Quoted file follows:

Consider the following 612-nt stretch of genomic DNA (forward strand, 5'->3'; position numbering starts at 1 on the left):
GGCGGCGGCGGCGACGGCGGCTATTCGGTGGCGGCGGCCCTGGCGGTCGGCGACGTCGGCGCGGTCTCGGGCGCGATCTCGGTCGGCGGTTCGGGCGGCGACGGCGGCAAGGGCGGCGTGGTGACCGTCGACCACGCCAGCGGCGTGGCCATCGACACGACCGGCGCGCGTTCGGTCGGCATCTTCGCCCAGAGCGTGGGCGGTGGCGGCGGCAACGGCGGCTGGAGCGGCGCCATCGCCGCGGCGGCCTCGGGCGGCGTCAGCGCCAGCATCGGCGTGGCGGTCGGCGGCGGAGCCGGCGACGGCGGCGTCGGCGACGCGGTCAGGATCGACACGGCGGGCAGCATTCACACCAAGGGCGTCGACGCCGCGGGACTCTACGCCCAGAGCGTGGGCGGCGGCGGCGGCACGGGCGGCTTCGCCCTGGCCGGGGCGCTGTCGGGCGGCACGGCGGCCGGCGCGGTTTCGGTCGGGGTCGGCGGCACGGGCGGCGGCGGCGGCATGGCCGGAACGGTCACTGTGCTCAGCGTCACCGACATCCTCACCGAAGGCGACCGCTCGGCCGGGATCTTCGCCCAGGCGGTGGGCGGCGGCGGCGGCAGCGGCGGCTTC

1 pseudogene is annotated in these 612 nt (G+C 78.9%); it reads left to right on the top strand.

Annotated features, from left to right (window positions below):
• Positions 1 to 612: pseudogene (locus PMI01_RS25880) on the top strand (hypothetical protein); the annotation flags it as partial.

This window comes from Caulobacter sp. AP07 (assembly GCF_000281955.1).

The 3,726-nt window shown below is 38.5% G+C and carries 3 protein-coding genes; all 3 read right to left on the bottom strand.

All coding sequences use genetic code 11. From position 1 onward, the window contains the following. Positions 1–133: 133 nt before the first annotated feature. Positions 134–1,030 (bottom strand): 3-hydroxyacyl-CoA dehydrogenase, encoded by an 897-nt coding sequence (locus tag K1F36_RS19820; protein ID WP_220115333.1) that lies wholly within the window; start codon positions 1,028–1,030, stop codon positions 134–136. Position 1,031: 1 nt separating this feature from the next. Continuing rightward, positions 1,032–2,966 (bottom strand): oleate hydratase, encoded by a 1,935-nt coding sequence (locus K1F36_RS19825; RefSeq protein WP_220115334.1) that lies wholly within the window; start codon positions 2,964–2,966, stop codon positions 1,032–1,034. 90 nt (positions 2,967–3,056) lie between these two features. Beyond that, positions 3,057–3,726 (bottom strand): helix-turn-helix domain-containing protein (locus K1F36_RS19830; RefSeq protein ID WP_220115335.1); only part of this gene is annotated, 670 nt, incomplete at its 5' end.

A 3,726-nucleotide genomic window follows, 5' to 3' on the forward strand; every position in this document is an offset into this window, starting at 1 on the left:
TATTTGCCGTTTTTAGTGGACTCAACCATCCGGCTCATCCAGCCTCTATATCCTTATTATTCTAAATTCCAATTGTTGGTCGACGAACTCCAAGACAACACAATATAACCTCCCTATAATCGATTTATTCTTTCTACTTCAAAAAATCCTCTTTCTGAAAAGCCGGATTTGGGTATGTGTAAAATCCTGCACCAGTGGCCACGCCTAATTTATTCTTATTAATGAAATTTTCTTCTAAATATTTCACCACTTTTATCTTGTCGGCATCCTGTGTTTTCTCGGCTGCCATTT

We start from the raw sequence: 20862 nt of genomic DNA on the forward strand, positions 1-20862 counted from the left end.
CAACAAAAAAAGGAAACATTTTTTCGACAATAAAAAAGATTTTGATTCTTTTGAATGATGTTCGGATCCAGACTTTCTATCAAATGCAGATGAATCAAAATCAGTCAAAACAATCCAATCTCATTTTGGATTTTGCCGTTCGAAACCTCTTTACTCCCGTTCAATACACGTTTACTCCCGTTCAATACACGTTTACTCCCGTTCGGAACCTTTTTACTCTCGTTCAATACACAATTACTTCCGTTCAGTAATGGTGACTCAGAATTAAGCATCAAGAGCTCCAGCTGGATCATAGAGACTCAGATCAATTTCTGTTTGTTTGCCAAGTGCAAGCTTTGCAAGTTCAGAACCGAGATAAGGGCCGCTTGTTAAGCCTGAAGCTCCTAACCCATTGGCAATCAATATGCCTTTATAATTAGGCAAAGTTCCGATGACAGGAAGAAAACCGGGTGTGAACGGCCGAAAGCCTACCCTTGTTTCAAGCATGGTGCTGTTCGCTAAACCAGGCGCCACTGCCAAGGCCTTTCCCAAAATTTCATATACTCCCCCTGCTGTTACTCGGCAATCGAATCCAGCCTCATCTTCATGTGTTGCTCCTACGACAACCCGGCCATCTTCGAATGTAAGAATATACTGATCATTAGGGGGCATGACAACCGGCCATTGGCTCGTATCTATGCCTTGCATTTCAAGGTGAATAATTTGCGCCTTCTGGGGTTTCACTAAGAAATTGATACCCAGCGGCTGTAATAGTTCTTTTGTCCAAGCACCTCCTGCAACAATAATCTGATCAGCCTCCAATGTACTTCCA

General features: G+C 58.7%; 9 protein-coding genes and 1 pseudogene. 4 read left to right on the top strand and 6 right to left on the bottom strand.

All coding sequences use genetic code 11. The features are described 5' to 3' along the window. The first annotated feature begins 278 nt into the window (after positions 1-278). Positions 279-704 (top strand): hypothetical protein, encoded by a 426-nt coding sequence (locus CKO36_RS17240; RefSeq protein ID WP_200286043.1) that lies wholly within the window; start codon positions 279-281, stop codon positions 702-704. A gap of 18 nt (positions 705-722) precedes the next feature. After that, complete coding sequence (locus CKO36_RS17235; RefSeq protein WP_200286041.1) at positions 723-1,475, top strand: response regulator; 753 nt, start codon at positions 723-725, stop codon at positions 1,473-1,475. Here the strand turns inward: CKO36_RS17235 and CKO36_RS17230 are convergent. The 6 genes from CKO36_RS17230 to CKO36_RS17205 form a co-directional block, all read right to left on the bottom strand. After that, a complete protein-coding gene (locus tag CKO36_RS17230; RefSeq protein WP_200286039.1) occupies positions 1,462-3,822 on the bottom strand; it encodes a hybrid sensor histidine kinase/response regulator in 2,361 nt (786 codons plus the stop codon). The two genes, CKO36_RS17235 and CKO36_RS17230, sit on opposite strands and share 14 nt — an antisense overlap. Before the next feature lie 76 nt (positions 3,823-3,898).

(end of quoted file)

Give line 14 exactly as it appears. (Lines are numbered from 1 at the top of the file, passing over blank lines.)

All coding sequences use genetic code 11. The features are described 5' to 3' along the window. The first annotated feature begins 278 nt into the window (after positions 1-278). Positions 279-704 (top strand): hypothetical protein, encoded by a 426-nt coding sequence (locus CKO36_RS17240; RefSeq protein ID WP_200286043.1) that lies wholly within the window; start codon positions 279-281, stop codon positions 702-704. A gap of 18 nt (positions 705-722) precedes the next feature. After that, complete coding sequence (locus CKO36_RS17235; RefSeq protein WP_200286041.1) at positions 723-1,475, top strand: response regulator; 753 nt, start codon at positions 723-725, stop codon at positions 1,473-1,475. Here the strand turns inward: CKO36_RS17235 and CKO36_RS17230 are convergent. The 6 genes from CKO36_RS17230 to CKO36_RS17205 form a co-directional block, all read right to left on the bottom strand. After that, a complete protein-coding gene (locus tag CKO36_RS17230; RefSeq protein WP_200286039.1) occupies positions 1,462-3,822 on the bottom strand; it encodes a hybrid sensor histidine kinase/response regulator in 2,361 nt (786 codons plus the stop codon). The two genes, CKO36_RS17235 and CKO36_RS17230, sit on opposite strands and share 14 nt — an antisense overlap. Before the next feature lie 76 nt (positions 3,823-3,898).